The extreme rights early adaptation of digital communication technology has gained plenty of scholarly attention. However, most of the research have been focused on the political discourses, the specific rhetorics(such as hate-speech), community building, and the networking of extreme right organisations in relation to online communication and new media. In recent years a emerging body of work on the specific communicative forms used in facilitating and enabling both collective and connective action repertoires have contributed to greater understanding of how social media and digital communication relates to social mobilisation in general.
Swedish extreme right-wing groups have a long history of alternative media production and today video making and online distribution and circulation of visual clips have become a key strategy in their political communication. Organisations operating within a well developed online infrastructure (including communities, news media outlets and blogs) are also well established actors on commercial platforms such as YouTube and Twitter. This paper explores the video activism deployed by extreme far-right groups in Sweden. It analyses the ideological and aesthetical aspects of extreme visual politics, and the distribution strategies facilitated by YouTube (the circulation of online clips by embedding, linking, etc) The study is based on an analysis of more than 200 clips produced and disseminated by four different organizations pertaining to the Swedish extreme right-wing milieu. It explores the ideological and aesthetic elements of the clips, focusing on the intersection between political messages and visual propaganda. Furthermore it also examines how the circulation of clips come to fore in online platforms deployed by far right groups.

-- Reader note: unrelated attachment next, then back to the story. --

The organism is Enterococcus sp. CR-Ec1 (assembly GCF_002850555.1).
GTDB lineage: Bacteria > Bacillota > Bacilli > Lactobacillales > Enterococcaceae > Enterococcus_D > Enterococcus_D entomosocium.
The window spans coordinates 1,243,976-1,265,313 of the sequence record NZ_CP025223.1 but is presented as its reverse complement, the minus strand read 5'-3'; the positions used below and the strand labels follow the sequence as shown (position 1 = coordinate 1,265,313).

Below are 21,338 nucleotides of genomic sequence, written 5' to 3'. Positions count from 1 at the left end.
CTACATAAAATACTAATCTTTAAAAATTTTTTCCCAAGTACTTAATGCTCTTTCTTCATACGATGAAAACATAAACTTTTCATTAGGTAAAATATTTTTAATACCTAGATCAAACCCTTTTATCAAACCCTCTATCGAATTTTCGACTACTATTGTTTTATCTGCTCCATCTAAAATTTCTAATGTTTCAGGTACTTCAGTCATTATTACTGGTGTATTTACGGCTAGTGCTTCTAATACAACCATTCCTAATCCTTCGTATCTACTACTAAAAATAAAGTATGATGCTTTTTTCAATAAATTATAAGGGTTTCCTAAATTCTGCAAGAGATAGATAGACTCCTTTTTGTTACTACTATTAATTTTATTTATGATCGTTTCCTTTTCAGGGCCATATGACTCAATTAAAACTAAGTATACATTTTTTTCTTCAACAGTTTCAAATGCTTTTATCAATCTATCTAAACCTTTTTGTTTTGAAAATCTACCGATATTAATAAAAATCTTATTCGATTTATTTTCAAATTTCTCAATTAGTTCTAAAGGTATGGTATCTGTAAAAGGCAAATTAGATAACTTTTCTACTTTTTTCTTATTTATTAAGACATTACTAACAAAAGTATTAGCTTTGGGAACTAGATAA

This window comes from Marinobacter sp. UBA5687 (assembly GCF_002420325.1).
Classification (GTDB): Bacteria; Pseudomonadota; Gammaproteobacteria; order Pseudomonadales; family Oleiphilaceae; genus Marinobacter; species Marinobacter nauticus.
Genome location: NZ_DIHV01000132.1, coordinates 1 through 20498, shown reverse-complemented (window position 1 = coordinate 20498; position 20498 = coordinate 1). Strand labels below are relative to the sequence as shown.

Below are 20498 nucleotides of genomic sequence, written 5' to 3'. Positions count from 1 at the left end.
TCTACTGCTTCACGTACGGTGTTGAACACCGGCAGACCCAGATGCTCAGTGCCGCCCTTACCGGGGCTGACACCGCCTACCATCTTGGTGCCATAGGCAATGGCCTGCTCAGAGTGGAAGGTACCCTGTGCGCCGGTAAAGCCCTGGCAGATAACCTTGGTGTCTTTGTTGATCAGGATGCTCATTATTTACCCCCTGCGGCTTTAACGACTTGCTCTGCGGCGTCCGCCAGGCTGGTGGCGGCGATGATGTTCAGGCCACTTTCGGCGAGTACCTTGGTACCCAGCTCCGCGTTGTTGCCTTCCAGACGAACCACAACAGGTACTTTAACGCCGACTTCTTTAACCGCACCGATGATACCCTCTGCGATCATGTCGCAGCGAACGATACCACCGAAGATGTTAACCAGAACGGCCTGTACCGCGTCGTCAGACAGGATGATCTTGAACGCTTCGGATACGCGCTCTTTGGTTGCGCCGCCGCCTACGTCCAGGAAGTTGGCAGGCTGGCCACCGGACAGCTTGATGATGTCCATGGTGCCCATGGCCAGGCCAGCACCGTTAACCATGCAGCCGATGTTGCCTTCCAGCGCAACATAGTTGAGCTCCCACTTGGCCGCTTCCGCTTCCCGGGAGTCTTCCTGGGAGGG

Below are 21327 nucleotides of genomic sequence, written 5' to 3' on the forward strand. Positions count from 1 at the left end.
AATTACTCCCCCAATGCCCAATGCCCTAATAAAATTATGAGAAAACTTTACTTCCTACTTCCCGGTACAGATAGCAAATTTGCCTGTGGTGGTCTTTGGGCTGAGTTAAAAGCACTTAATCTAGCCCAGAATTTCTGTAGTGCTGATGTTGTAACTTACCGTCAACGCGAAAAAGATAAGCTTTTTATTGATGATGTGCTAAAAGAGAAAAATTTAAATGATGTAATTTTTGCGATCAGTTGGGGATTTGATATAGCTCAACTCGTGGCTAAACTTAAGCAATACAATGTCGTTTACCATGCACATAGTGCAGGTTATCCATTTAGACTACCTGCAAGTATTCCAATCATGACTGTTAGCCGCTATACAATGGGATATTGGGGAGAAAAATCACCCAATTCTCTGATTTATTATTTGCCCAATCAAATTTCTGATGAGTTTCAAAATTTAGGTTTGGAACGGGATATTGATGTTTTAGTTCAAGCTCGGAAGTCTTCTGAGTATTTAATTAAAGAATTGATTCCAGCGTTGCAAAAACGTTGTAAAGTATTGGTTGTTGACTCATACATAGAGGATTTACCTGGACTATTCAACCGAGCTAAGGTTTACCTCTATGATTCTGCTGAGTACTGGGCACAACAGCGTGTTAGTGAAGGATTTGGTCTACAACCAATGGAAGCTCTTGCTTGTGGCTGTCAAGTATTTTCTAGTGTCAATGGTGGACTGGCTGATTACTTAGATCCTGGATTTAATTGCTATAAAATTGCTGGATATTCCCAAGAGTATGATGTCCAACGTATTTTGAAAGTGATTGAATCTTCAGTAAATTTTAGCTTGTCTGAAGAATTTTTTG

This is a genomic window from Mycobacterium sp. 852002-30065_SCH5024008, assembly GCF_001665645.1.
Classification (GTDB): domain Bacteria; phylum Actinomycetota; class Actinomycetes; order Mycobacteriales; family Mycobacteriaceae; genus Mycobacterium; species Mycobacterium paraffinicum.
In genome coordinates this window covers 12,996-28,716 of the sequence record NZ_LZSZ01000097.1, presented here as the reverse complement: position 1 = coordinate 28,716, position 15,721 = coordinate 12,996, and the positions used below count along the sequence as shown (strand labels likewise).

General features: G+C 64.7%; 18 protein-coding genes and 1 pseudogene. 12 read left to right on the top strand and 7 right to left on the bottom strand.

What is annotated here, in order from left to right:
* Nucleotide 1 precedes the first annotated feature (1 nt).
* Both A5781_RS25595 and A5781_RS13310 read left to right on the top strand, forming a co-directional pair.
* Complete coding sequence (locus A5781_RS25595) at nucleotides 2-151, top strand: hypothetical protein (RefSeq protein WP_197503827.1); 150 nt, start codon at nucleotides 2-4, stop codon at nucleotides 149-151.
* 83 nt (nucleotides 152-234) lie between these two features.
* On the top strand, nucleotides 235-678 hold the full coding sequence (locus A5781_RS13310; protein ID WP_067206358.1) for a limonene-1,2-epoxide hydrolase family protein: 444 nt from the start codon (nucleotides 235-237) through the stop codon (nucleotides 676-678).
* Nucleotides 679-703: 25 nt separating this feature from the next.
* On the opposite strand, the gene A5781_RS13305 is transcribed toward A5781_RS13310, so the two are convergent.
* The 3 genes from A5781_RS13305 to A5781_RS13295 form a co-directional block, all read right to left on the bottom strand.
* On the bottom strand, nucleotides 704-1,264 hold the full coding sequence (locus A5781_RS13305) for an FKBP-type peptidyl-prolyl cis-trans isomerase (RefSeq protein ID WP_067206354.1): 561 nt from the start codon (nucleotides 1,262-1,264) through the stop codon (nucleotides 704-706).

The study shows that film clip have, at least, three major functions for the extreme right groups. First, by taking part in a mainstream commercial online platform, they confirm the existence of extreme right-wing groups to a potentially greater audience. Second, the content of the clips contributes to a normalization of the socio-political dimensions of extreme right-wing groups. By focusing on practices, discourses and aesthetics that does not necessarily connects to extreme politics, they contribute to a sanitation of neo-fascist politics and practices. Third, YouTube constitutes a political arena in itself, and video production are adjusted and shaped to the specific media logic and communication structures of YouTube. Therefore video activism on YouTube could also be understood as a political practice in its own.
IAMCR 2013, Dublin 25-29 June. Community Communication Section